those provisions would provide 'easier access to the courts for the consumer, [would] increase the attractiveness of consumer actions to attorneys and [would] also help reduce the burdens on the Division of Consumer Affairs.' [Cox, (supra) , 138 N.J. at 15.]

In Cox, the Court also repeated its earlier statement in Barry v. Arrow Pontiac, Inc., 100 N.J. 57, 69, 494 A.2d 804 (1985), that "the Act should be construed liberally in favor of consumers." Cox, supra, 138 N.J. at 15. And it also noted that it is the "capacity to mislead" which is at the heart of the definition of an "unlawful practice." Id. at 17. A practice can be unlawful "even if no person was in fact misled or deceived thereby." Ibid. See also the statement in Barry that the test of whether sales material violates the Act is whether it is "misleading to the average consumer." Barry, supra, 100 N.J. at 69.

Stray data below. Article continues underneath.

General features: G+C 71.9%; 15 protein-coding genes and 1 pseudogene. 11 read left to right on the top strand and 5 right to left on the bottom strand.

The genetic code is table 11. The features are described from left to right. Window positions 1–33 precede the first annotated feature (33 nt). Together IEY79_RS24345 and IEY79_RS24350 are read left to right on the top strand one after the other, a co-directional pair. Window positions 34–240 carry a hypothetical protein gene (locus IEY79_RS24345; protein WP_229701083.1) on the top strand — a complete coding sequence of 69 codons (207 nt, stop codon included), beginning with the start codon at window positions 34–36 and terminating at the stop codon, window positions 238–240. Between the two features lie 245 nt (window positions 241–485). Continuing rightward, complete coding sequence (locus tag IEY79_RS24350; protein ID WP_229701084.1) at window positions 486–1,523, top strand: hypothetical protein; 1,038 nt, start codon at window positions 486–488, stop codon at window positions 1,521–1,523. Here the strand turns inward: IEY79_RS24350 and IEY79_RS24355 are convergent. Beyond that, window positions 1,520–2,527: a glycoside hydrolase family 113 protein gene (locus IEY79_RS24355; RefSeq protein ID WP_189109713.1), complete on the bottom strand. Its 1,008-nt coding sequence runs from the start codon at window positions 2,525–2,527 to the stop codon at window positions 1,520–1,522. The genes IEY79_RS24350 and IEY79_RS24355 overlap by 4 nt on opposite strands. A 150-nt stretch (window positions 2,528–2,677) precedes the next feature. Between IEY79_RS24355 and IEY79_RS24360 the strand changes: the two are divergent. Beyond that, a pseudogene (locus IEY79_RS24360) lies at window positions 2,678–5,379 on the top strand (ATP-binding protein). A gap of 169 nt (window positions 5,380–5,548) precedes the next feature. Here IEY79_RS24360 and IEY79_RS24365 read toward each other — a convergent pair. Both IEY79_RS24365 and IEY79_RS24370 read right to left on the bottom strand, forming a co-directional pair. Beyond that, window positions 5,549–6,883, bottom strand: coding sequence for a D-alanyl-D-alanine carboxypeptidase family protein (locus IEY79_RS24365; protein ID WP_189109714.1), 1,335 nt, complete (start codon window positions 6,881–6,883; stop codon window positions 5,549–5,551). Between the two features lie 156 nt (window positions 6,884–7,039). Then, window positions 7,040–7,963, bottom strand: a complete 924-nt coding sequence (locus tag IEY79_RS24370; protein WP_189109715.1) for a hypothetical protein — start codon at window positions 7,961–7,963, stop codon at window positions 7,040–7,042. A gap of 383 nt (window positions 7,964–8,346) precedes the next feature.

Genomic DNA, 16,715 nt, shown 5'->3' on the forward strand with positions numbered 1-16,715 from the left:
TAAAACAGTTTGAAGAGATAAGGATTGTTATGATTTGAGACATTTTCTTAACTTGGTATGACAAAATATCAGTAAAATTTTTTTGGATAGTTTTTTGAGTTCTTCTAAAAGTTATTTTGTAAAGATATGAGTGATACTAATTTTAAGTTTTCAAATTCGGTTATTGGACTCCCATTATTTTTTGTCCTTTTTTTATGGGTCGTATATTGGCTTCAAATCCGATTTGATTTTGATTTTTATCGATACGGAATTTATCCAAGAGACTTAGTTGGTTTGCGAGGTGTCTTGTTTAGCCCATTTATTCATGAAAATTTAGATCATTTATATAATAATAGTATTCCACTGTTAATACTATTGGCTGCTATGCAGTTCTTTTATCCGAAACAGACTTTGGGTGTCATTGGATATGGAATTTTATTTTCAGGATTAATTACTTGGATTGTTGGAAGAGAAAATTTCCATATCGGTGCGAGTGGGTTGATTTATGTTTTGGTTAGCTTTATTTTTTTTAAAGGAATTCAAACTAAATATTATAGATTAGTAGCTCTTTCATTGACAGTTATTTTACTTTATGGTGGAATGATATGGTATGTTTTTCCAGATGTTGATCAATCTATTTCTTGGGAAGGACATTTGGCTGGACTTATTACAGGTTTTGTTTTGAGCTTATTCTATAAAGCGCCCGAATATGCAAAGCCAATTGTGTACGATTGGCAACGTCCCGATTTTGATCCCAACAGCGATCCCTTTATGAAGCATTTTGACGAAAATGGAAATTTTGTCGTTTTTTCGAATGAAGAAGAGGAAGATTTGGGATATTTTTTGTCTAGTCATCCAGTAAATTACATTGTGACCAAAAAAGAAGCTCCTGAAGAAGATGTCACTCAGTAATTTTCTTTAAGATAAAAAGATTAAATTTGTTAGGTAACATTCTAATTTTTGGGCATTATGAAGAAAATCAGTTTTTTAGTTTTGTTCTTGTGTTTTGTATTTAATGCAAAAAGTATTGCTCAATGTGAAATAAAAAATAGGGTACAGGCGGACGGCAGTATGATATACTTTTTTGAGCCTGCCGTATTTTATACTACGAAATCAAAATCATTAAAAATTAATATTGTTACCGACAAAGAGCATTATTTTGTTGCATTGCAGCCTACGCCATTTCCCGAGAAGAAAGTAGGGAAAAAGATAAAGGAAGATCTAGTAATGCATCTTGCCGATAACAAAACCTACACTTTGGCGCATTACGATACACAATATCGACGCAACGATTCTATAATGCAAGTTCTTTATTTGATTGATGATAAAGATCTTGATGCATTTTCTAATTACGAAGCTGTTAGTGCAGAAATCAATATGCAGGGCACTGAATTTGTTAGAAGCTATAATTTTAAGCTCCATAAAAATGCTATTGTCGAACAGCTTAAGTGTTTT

2. "Affirmative Acts" and "Knowing Omissions "

The Cox opinion also points out that there are two kinds of violations defined in Section 2 of the Act: affirmative acts and knowing omissions. *fn2

The "affirmative acts" defined in Section 2 as unlawful acts are set out in the disjunctive. They include:

i) unconscionable commercial practices;

ii) deception;

iii) fraud;

iv) false pretense;

v) false promise;

vi) misrepresentation.

Proof that a defendant's action contravenes any one of those standards will establish a violation of the Act--regardless of any proof of intent. With respect to "affirmative acts,"

intent is not an essential element and the plaintiff need not prove that the defendant intended to commit an unlawful act. [Cox, (supra) , 138 N.J. at 17-18.]

The second type of statutory violation--"knowing omissions"--can consist of:

i) concealment;